Cave Paintings – The ‘Gathered Neatly On A Thin Raft’ Ransom Note Mix


We all know what cave paintings are, though few of us are likely to ever need them when we're asking for directions to the nearest cash machine or need the number of a speedy takeaway service. Perhaps for most of us the idea of a cave painting has become a little outdated along with fax machines and Lady Gaga. However, there are a group of people determined to make the good name of Cave Paintings rise to the forefront of our minds once more by using it as the name for their small group of DJs, producers and promoters. We too are keen to back the return of this ancient art and therefore asked them to provide us with this 'Gathered Neatly On A Thin Raft' mix. We did ask them to accompany the mix with a selection of cave paintings but, due to a lack of caves, we settled for an interview instead;

Please introduce yourself…
Who are you, where are you and what are you?

AG: Cave Paintings is a project comprising of collectors and producers; Alex Grzybowski, Atlas Burden, Elbe and Stove. We split our time between Yorkshire and London. 

AB: We're nomadic pedlars of left of centre music for dancing.

Describe your sound without using the letter 'e'.

AB: (Is that a nod to George Perec?) Hoary woodland rhythms built by flourishing vagrant artisans.

What is your first memory of being interested in music? Who was your first great inspiration?

AG: Hard to pin-point but I used to really enjoy the music they used to play at the Dolphin Show at Flamingo Land in the 80s. It was all Jean Michel Jarre style stuff. I also remember theme tunes to TV shows getting me really excited; A Team, The Fall Guy, Street Hawk and… Howards Way! Kate Bush seems to stick out in my very early musical memories, too. 

AB: I was raised on Northern Soul in the working men's clubs of Yorkshire. It's still my favourite genre of music to dance to, the ritual and emotion of it all, the freedom of expression and that ultimate respect for the dancefloor. Can I point a finger in Luther Ingram's direction? 'Exus Trek / If it's all the same to you babe'.

What's the greatest cave painting you've ever seen?

AG: I've visited the Rouffignac cavern in the Dordogne's Vézère valley a couple of times, the cave paintings there are amongst the oldest known to man, they're pretty special.  

AB: I'd love to go and see the paintings in the Karst caves on Sulawesi in Indonesia, they've dated them to somewhere around 40,000 BC.

Are you good at art? What would you draw if we gave you a blank canvas?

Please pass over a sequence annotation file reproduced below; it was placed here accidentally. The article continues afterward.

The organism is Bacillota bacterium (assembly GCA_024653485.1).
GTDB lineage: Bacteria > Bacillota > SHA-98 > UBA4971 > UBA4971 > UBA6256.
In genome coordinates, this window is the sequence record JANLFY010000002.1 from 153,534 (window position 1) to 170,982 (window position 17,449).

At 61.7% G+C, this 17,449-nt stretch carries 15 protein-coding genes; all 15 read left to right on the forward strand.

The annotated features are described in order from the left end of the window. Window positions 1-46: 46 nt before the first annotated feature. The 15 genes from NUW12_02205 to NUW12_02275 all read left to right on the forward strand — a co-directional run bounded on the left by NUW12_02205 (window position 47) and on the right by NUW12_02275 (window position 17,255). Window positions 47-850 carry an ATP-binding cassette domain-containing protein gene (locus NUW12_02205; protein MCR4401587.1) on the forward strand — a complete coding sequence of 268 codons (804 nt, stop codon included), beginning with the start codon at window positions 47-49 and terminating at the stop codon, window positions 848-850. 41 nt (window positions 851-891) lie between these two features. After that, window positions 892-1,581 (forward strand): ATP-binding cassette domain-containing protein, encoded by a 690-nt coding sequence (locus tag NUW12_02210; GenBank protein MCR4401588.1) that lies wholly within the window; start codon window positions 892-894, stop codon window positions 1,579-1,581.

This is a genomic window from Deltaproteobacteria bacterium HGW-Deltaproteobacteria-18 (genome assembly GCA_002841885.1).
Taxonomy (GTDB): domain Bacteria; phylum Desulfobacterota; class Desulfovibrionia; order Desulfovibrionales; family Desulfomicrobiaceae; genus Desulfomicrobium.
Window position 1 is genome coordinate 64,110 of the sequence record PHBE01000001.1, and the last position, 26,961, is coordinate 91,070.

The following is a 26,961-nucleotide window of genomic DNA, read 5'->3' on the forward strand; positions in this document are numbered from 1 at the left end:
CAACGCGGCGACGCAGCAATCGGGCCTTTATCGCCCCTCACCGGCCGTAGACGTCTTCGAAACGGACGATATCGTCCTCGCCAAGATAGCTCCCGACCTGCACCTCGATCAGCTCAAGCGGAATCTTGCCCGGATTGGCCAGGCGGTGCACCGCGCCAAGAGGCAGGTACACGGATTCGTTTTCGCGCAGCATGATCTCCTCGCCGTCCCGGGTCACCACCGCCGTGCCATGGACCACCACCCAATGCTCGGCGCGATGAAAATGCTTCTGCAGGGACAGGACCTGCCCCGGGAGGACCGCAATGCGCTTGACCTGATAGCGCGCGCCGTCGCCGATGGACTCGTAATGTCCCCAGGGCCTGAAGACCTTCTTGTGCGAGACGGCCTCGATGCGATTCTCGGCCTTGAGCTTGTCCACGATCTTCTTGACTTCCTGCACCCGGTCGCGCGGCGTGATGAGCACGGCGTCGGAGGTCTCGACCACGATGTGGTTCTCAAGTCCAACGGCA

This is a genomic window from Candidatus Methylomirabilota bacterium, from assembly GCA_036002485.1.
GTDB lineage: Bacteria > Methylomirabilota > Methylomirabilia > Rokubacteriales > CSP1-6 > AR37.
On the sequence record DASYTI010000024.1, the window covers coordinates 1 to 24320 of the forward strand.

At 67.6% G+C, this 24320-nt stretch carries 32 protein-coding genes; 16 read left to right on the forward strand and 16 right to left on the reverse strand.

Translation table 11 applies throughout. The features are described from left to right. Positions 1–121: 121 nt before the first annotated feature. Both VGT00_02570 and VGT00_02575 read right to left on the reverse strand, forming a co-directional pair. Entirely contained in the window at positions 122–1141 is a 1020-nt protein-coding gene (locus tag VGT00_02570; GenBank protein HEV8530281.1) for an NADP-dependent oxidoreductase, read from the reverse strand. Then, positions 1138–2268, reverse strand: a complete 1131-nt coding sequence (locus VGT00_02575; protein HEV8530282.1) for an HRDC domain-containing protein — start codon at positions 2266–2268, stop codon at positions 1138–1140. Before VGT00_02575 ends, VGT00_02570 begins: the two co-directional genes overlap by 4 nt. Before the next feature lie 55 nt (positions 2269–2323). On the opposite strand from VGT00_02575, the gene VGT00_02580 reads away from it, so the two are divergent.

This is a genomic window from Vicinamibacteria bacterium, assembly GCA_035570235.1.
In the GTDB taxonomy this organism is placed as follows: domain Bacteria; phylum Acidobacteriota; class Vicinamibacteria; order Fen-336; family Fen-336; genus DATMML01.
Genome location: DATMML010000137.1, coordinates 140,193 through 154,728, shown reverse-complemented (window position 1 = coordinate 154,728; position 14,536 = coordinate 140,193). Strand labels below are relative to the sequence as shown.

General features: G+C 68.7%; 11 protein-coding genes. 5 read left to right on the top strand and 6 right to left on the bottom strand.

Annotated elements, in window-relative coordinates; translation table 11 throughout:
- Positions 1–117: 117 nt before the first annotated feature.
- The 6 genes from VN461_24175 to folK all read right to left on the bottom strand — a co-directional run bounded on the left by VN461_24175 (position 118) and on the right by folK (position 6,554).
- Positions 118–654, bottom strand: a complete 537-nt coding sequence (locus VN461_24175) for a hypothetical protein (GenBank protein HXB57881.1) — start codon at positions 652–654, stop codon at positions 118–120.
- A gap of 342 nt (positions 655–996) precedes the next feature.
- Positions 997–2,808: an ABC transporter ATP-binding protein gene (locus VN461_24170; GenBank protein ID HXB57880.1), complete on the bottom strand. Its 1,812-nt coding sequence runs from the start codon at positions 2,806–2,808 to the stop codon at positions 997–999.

AB: Honestly, you've got more chance of me taking the canvas off the frame and using the wood to build something that the canvas will then be used as an envelope for.

AG: I do a mean subconsciously drawn cylindrical shape, whilst on the phone. 

How long could you live in a cave for before going mad?

AG: Not long at all, I'd be more at home underwater than underground, apart from the breathing thing.

AB: If it's those giant crystal caves in Mexico off Attenborough you'd never see or hear from me again.

If you were trapped on a desert island with one other person, who would you choose? How long would it be before you eat them?

AG: A person with a good bit of meat on them. James Corden would be ideal and minimise the guilt endured when it came to eating him. 

AB: It’s got to be David Attenborough, I’d go as far as to say that I’d choose him as my +1 in most situations if I could. I’d expect to be hanged upon my return if I even so much as thought about a recipe for him though.

Your doctor says you need more exercise… What do you take up for exercise?

AG: Ping Pong.  

AB: I’m a keen Alpinist if I’m not working on a project I’ll be in the mountains somewhere. The mountains are the remedy for a plethora of ills.

If you could travel in time…where in time would you go? Why? 

AG: A tavern in mediaeval Whitby, smugglers and pirates would make for an interesting crowd to get on the beers with.

AB: Anywhere pre-colonization, Africa or North America. We lost so much valuable information during the ‘civilisation’ of the world, from arts & customs to ritual events and sustainable living practices. We’ve galloped a long way in the wrong direction in my opinion.

What was the first electronic record you heard and how did it make you feel?

AG: Eddie Grant’s Electric Avenue was the first electronic record I remember hearing and loving. I’ve still got the original 7” and it occasionally gets a spin out.  

AB: I was given The Twelve Commandments Of Dance by the London Boys along with a taped copy of a Now Dance compilation of some description for Christmas in 1989. The compilation had no tracklist with it and I remember being on the school playground with my walkman rewinding and replaying this particular track with lots of heavy moaning, it was such an alien concept to me at 6 years old but it had absolutely hypnotized me. I found out much later that it was French Kiss by Lil’ Louis.

How does your brain work when making music? How does it work when you aren’t?

We approach making anything in the same way really, with the same set of rules. Materiality, colour and texture are important, but more important is rhythm & most importantly scale. Everything we make is destined for consumption by human beings who have their own particular rhythms and scale. I think that this rule has been forgotten by a lot of makers. 

What did you want to be when you grew up? (Or what do you want to be when/if you grow up?)

AG: A mean subconsciously drawn cylindrical shape.
AB: I've always wanted to be an Architect but now I'm halfway through the training I'm not so sure, the emphasis today is on 'The City' which is an entity I'm not 100% familiar with, I'm still quite happy building dens and fires in the woods with my mates.

Onto the mix…
Where was the mix recorded?